Fighting Poverty, Plagued by Violence: Why 10,000 Black Women in Brazil Marched for Their Rights

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Fighting Poverty, Plagued by Violence: Why 10,000 Black Women in Brazil Marched for Their Rights

Black women from all over Brazil, of different backgrounds, education and socioeconomic status, came together to protest widespread inequality.

They were lawyers, feminists, Christians, transgender women, domestic workers, militants, favela dwellers, politicians, students and many more. Despite their differences in beliefs, education and income, on Wednesday they came together behind the one thing they had in common: being a black woman in Brazil. On that day, more than 10,000 black women from all over the country gathered in Brazil’s capital city, Brasilia, for the first national black women’s march—Marcha das Mulheres Negras. The march’s tagline was, “Against racism and violence and for the well-being.”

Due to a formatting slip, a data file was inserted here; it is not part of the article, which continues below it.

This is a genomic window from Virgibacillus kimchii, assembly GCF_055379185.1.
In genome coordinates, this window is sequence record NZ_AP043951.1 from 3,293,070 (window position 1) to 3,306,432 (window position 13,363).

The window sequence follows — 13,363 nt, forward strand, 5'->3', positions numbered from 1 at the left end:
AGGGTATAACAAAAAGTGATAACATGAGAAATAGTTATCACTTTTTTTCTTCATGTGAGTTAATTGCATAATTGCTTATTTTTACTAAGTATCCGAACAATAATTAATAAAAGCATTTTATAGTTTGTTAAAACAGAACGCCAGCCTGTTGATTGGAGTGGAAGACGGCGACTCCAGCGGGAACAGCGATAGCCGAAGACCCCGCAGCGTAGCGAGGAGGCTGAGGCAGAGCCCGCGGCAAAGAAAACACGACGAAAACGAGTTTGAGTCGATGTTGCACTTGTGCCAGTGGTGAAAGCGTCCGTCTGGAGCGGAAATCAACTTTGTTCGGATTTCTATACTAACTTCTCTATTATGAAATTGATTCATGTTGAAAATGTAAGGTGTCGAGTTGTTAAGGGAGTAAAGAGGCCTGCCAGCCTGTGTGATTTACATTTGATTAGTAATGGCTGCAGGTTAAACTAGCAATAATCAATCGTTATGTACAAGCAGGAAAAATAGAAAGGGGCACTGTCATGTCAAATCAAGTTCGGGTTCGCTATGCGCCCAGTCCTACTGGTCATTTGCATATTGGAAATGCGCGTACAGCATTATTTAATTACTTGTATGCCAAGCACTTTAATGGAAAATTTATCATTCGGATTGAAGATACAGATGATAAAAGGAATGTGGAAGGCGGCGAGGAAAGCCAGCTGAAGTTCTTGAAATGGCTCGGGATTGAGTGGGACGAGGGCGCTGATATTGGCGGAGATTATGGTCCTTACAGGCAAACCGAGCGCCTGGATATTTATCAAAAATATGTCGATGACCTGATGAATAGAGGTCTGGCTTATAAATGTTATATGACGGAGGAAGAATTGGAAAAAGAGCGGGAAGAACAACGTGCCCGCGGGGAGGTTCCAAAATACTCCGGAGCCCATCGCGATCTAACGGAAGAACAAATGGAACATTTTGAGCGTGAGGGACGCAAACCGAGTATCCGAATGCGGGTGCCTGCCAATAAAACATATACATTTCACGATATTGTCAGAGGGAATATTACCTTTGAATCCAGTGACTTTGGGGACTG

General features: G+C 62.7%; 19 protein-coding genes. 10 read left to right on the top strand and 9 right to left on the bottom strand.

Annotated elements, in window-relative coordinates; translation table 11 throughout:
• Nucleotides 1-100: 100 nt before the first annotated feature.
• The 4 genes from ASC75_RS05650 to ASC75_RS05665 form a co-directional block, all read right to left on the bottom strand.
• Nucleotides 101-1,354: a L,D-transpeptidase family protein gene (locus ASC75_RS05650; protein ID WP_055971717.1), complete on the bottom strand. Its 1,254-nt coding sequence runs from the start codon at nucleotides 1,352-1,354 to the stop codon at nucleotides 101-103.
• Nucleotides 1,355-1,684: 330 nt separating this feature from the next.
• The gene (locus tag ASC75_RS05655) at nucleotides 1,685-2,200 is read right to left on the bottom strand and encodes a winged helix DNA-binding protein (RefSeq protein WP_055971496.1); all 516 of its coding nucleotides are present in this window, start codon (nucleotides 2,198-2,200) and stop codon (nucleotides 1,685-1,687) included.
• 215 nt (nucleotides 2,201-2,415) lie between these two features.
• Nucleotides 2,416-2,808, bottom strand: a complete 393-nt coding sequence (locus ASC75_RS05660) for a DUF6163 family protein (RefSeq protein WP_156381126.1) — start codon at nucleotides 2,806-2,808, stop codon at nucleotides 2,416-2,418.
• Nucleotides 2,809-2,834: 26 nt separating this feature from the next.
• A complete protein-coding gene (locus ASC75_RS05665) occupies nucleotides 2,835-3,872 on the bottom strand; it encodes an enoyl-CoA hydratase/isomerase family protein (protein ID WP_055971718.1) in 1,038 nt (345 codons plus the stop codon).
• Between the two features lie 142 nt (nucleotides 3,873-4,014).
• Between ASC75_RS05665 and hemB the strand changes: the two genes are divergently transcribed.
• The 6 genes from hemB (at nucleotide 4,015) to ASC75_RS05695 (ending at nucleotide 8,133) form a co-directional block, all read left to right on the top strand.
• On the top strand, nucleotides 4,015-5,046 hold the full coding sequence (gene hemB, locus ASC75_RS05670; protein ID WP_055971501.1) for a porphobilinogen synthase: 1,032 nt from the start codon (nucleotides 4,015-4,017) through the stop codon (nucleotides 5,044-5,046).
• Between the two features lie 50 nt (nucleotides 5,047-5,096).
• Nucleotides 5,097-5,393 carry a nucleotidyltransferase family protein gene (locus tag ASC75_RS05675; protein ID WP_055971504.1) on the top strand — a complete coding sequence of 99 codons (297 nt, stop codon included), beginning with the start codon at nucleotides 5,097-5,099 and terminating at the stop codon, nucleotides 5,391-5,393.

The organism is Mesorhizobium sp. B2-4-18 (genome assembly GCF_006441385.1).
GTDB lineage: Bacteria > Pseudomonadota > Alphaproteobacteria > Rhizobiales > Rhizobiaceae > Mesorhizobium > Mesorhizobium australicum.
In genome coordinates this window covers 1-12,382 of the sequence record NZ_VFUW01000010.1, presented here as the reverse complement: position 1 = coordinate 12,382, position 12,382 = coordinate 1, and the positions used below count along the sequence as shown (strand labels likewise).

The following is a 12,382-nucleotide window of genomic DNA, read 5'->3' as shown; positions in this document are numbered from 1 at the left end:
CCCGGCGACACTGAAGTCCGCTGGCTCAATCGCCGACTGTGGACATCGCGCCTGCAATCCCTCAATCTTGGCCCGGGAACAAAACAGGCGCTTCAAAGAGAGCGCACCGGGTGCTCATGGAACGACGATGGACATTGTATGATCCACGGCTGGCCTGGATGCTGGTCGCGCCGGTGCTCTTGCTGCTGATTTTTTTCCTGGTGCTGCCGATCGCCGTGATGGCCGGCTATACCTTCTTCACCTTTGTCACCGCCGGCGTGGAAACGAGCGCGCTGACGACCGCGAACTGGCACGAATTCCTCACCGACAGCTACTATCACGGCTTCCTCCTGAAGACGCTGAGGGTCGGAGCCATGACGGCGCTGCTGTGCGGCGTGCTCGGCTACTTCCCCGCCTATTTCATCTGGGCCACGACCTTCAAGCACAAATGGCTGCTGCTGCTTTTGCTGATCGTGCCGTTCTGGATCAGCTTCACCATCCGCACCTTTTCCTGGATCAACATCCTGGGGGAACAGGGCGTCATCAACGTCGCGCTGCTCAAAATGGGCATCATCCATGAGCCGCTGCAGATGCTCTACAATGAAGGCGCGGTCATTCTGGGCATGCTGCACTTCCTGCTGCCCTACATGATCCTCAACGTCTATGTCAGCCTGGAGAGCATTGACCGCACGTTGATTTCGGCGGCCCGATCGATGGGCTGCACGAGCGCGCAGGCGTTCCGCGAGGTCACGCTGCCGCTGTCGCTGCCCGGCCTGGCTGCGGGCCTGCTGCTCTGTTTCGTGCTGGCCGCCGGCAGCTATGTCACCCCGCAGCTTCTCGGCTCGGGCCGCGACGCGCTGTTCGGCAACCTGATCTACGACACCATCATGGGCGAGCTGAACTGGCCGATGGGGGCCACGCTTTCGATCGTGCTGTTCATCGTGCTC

“This is the first time black women coming from all parts of the country came to Brasilia with the same message,” said Ivana Braga, a march organizer from the state of Maranhão. “It doesn’t matter if a black woman is in Congress, is a civil servant, in academia or is a domestic worker; their skin color will continue to play a part in how their rights are denied.”

Braga, 38, marched alongside her 63-year-old mother, Maria dos Rosana Moraes. “It was important for me to bring my mother because she has been a domestic servant since she was 13 years old,” said Braga, who promotes women’s rights in Maranhão and is a Fulbright scholar. “She was denied rights her entire life.